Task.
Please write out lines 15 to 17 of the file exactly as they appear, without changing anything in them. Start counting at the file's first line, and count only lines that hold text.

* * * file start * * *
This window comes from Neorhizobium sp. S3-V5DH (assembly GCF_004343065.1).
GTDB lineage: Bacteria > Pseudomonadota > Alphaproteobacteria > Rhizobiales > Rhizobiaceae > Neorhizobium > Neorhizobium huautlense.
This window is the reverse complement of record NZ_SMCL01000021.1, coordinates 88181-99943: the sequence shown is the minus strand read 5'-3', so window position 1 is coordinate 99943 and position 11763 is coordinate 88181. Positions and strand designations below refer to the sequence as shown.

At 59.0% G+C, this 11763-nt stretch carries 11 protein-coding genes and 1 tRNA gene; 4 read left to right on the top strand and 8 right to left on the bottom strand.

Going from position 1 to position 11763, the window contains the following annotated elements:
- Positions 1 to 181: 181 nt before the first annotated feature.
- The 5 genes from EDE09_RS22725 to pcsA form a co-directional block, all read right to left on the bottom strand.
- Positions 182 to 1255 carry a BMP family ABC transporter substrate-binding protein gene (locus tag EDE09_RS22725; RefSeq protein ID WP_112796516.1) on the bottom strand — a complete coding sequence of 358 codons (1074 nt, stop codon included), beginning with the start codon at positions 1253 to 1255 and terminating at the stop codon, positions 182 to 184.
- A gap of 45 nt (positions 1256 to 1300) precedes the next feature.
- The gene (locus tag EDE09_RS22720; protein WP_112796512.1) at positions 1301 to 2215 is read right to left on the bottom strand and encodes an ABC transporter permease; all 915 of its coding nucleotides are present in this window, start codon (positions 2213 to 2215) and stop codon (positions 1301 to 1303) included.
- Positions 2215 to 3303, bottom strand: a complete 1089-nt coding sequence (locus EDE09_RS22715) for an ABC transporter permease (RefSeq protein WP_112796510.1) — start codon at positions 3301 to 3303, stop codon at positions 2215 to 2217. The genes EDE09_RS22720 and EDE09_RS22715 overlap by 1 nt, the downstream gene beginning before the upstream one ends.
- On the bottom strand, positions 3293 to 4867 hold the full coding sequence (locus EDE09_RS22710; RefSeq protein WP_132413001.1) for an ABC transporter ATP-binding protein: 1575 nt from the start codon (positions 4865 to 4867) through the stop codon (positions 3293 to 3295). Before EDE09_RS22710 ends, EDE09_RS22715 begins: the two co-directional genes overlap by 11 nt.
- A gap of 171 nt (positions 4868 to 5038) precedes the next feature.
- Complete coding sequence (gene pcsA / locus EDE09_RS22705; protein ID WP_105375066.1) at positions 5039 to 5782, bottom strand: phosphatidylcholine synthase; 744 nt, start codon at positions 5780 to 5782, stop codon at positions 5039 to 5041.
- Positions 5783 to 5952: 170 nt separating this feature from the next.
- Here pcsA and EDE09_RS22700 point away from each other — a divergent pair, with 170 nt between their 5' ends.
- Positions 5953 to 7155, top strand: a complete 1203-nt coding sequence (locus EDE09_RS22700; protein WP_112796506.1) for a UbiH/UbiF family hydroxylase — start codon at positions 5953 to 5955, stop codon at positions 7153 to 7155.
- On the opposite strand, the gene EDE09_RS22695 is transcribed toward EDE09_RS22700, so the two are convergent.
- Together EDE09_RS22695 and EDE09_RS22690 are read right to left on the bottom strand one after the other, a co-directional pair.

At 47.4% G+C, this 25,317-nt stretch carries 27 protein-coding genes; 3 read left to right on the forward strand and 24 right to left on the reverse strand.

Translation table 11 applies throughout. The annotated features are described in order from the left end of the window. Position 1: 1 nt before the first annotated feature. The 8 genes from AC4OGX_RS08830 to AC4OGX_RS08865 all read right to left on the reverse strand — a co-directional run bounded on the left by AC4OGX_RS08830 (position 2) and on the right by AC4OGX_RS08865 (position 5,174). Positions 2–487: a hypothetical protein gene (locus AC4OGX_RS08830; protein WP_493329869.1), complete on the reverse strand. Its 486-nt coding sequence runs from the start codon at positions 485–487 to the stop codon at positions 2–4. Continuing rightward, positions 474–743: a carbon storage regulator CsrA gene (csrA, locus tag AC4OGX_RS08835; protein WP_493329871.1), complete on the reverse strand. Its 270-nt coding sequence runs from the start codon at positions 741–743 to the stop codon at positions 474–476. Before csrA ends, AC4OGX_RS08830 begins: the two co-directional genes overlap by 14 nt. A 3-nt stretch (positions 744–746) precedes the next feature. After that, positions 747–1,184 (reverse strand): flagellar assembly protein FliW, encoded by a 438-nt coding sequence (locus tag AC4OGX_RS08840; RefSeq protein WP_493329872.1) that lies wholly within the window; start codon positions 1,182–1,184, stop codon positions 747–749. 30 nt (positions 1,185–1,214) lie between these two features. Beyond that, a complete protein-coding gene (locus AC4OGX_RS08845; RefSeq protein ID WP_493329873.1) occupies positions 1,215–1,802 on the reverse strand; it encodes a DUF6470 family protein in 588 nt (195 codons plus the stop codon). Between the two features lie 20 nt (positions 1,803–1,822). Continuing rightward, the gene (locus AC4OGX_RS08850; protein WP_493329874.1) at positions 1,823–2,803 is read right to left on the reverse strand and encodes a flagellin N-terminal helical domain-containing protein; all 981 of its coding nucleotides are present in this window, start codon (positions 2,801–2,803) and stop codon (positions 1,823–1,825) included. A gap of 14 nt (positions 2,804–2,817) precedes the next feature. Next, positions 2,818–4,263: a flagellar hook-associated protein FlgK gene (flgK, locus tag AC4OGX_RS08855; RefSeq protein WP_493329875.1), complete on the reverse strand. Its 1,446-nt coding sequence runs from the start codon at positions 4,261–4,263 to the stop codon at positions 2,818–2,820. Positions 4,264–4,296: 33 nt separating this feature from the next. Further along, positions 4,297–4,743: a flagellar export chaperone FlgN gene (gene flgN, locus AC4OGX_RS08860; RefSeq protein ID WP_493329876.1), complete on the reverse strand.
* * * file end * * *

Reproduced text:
- Positions 5783 to 5952: 170 nt separating this feature from the next.
- Here pcsA and EDE09_RS22700 point away from each other — a divergent pair, with 170 nt between their 5' ends.
- Positions 5953 to 7155, top strand: a complete 1203-nt coding sequence (locus EDE09_RS22700; protein WP_112796506.1) for a UbiH/UbiF family hydroxylase — start codon at positions 5953 to 5955, stop codon at positions 7153 to 7155.